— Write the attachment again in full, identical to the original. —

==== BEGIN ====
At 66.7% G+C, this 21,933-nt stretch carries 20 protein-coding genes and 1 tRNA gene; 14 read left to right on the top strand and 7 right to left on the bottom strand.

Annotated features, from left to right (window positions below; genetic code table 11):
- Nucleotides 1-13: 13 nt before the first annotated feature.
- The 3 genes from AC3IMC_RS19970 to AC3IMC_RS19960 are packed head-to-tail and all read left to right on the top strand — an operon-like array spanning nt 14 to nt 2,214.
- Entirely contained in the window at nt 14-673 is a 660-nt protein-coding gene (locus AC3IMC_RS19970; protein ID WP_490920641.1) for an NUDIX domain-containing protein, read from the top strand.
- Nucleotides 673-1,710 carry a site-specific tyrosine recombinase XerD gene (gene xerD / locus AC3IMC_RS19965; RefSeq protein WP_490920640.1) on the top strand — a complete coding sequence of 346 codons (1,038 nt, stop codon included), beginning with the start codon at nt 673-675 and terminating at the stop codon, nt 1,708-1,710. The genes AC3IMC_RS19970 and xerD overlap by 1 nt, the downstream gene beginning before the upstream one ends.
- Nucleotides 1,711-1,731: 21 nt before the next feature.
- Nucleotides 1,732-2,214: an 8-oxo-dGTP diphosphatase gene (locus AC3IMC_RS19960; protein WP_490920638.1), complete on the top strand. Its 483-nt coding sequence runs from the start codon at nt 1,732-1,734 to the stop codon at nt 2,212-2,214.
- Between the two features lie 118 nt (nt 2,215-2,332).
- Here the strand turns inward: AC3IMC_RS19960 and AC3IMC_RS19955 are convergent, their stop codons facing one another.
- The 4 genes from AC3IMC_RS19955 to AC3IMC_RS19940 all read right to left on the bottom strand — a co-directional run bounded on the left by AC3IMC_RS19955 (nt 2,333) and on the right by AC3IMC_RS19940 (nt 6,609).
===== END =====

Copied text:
At 66.7% G+C, this 21,933-nt stretch carries 20 protein-coding genes and 1 tRNA gene; 14 read left to right on the top strand and 7 right to left on the bottom strand.

Annotated features, from left to right (window positions below; genetic code table 11):
- Nucleotides 1-13: 13 nt before the first annotated feature.
- The 3 genes from AC3IMC_RS19970 to AC3IMC_RS19960 are packed head-to-tail and all read left to right on the top strand — an operon-like array spanning nt 14 to nt 2,214.
- Entirely contained in the window at nt 14-673 is a 660-nt protein-coding gene (locus AC3IMC_RS19970; protein ID WP_490920641.1) for an NUDIX domain-containing protein, read from the top strand.
- Nucleotides 673-1,710 carry a site-specific tyrosine recombinase XerD gene (gene xerD / locus AC3IMC_RS19965; RefSeq protein WP_490920640.1) on the top strand — a complete coding sequence of 346 codons (1,038 nt, stop codon included), beginning with the start codon at nt 673-675 and terminating at the stop codon, nt 1,708-1,710. The genes AC3IMC_RS19970 and xerD overlap by 1 nt, the downstream gene beginning before the upstream one ends.
- Nucleotides 1,711-1,731: 21 nt before the next feature.
- Nucleotides 1,732-2,214: an 8-oxo-dGTP diphosphatase gene (locus AC3IMC_RS19960; protein WP_490920638.1), complete on the top strand. Its 483-nt coding sequence runs from the start codon at nt 1,732-1,734 to the stop codon at nt 2,212-2,214.
- Between the two features lie 118 nt (nt 2,215-2,332).
- Here the strand turns inward: AC3IMC_RS19960 and AC3IMC_RS19955 are convergent, their stop codons facing one another.
- The 4 genes from AC3IMC_RS19955 to AC3IMC_RS19940 all read right to left on the bottom strand — a co-directional run bounded on the left by AC3IMC_RS19955 (nt 2,333) and on the right by AC3IMC_RS19940 (nt 6,609).